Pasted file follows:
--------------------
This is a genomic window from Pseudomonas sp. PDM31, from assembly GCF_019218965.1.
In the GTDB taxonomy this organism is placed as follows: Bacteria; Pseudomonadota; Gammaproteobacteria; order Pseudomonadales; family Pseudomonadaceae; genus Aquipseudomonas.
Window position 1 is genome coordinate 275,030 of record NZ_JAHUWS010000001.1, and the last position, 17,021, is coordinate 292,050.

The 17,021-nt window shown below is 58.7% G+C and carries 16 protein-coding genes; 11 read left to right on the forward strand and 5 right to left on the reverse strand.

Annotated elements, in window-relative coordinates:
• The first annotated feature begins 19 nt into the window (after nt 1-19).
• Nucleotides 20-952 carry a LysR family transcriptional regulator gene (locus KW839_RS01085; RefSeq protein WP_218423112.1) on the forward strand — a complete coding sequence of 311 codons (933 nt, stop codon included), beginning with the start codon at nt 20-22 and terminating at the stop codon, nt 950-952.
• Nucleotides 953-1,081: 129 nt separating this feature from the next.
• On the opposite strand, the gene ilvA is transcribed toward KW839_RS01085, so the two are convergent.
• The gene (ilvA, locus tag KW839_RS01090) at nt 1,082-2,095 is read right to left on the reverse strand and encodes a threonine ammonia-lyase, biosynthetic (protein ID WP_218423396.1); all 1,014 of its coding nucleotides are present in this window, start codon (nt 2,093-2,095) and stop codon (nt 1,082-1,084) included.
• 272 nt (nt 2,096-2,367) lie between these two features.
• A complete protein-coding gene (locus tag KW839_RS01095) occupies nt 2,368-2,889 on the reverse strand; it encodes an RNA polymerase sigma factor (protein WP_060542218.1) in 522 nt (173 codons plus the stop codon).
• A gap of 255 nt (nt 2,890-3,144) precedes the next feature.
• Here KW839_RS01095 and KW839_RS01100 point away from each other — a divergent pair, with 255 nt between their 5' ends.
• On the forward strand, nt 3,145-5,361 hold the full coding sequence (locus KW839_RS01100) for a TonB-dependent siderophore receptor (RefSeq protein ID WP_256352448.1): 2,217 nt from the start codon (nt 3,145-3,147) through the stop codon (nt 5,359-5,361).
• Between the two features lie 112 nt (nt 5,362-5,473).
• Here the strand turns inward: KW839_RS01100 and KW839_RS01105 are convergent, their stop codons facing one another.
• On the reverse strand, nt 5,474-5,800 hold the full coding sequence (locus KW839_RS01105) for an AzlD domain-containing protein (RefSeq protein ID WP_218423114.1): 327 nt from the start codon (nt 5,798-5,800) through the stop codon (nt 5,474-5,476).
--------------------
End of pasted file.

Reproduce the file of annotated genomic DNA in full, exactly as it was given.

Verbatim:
This is a genomic window from Pseudomonas sp. PDM31, from assembly GCF_019218965.1.
In the GTDB taxonomy this organism is placed as follows: Bacteria; Pseudomonadota; Gammaproteobacteria; order Pseudomonadales; family Pseudomonadaceae; genus Aquipseudomonas.
Window position 1 is genome coordinate 275,030 of record NZ_JAHUWS010000001.1, and the last position, 17,021, is coordinate 292,050.

The 17,021-nt window shown below is 58.7% G+C and carries 16 protein-coding genes; 11 read left to right on the forward strand and 5 right to left on the reverse strand.

Annotated elements, in window-relative coordinates:
• The first annotated feature begins 19 nt into the window (after nt 1-19).
• Nucleotides 20-952 carry a LysR family transcriptional regulator gene (locus KW839_RS01085; RefSeq protein WP_218423112.1) on the forward strand — a complete coding sequence of 311 codons (933 nt, stop codon included), beginning with the start codon at nt 20-22 and terminating at the stop codon, nt 950-952.
• Nucleotides 953-1,081: 129 nt separating this feature from the next.
• On the opposite strand, the gene ilvA is transcribed toward KW839_RS01085, so the two are convergent.
• The gene (ilvA, locus tag KW839_RS01090) at nt 1,082-2,095 is read right to left on the reverse strand and encodes a threonine ammonia-lyase, biosynthetic (protein ID WP_218423396.1); all 1,014 of its coding nucleotides are present in this window, start codon (nt 2,093-2,095) and stop codon (nt 1,082-1,084) included.
• 272 nt (nt 2,096-2,367) lie between these two features.
• A complete protein-coding gene (locus tag KW839_RS01095) occupies nt 2,368-2,889 on the reverse strand; it encodes an RNA polymerase sigma factor (protein WP_060542218.1) in 522 nt (173 codons plus the stop codon).
• A gap of 255 nt (nt 2,890-3,144) precedes the next feature.
• Here KW839_RS01095 and KW839_RS01100 point away from each other — a divergent pair, with 255 nt between their 5' ends.
• On the forward strand, nt 3,145-5,361 hold the full coding sequence (locus KW839_RS01100) for a TonB-dependent siderophore receptor (RefSeq protein ID WP_256352448.1): 2,217 nt from the start codon (nt 3,145-3,147) through the stop codon (nt 5,359-5,361).
• Between the two features lie 112 nt (nt 5,362-5,473).
• Here the strand turns inward: KW839_RS01100 and KW839_RS01105 are convergent, their stop codons facing one another.
• On the reverse strand, nt 5,474-5,800 hold the full coding sequence (locus KW839_RS01105) for an AzlD domain-containing protein (RefSeq protein ID WP_218423114.1): 327 nt from the start codon (nt 5,798-5,800) through the stop codon (nt 5,474-5,476).